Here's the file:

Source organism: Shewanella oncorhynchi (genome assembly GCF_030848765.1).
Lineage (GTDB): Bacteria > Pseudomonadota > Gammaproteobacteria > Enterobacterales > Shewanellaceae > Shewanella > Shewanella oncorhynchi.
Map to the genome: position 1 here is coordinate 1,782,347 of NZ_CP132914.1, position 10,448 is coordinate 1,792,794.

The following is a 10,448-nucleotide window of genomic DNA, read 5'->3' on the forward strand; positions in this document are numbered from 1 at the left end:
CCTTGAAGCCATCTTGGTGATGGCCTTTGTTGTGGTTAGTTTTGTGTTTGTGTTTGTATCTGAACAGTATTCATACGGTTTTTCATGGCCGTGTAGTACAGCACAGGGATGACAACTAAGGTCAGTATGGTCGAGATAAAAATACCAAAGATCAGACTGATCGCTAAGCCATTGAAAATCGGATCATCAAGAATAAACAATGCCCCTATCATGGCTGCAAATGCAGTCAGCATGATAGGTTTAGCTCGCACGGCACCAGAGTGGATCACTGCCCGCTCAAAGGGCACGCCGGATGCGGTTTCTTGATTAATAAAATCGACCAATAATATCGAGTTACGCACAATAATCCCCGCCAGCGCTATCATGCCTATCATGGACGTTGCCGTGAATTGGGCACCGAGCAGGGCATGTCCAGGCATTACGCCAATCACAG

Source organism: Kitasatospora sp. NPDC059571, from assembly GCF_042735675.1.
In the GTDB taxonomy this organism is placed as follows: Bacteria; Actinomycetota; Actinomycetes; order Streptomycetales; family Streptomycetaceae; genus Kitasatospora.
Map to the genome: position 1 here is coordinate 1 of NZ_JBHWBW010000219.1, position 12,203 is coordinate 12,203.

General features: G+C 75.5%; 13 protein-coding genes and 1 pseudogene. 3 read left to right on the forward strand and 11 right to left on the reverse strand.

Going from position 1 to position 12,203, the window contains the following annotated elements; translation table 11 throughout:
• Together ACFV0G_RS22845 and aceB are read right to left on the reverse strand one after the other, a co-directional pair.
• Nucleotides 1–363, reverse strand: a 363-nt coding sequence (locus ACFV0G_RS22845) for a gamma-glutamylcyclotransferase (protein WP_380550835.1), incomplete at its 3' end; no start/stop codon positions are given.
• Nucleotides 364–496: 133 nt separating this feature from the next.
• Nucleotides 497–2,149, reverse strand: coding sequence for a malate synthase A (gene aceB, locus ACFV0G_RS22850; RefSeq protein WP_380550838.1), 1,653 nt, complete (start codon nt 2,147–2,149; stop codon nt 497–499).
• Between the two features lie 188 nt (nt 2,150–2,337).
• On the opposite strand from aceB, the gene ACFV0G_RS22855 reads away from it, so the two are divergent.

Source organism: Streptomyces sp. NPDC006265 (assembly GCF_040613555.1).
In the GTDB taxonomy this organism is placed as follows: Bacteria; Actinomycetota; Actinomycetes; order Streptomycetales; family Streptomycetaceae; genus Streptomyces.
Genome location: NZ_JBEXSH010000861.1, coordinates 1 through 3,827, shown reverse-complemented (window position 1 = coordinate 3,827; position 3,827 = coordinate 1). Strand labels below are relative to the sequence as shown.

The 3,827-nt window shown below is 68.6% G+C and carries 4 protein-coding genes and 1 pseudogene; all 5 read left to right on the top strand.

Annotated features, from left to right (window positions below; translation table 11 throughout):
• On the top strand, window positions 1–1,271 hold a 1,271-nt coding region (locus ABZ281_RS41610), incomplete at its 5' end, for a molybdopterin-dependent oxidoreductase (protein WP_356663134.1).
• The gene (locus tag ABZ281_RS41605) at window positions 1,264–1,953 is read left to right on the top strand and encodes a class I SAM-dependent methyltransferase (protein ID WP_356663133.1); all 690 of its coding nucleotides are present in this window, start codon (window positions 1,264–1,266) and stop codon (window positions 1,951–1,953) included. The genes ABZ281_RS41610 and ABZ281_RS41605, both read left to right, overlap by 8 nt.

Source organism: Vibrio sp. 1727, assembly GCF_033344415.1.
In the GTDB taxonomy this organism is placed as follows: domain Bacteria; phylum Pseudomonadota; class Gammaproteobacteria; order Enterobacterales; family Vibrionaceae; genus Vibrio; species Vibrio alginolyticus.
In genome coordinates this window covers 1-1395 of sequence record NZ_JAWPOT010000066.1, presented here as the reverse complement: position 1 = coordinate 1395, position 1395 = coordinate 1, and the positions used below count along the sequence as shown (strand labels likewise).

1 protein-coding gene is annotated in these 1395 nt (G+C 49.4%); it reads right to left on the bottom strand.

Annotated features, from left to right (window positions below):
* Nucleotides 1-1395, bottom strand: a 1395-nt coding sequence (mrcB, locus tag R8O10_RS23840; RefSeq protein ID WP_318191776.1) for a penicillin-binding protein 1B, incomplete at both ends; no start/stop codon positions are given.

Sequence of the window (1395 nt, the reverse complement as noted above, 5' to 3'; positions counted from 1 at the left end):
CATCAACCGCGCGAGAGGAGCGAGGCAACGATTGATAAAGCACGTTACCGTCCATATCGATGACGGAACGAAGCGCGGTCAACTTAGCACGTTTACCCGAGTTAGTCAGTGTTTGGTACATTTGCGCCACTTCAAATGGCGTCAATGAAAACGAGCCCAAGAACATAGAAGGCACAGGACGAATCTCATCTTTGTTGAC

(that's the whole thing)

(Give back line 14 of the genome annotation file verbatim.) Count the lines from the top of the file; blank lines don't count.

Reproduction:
• Nucleotides 497–2,149, reverse strand: coding sequence for a malate synthase A (gene aceB, locus ACFV0G_RS22850; RefSeq protein WP_380550838.1), 1,653 nt, complete (start codon nt 2,147–2,149; stop codon nt 497–499).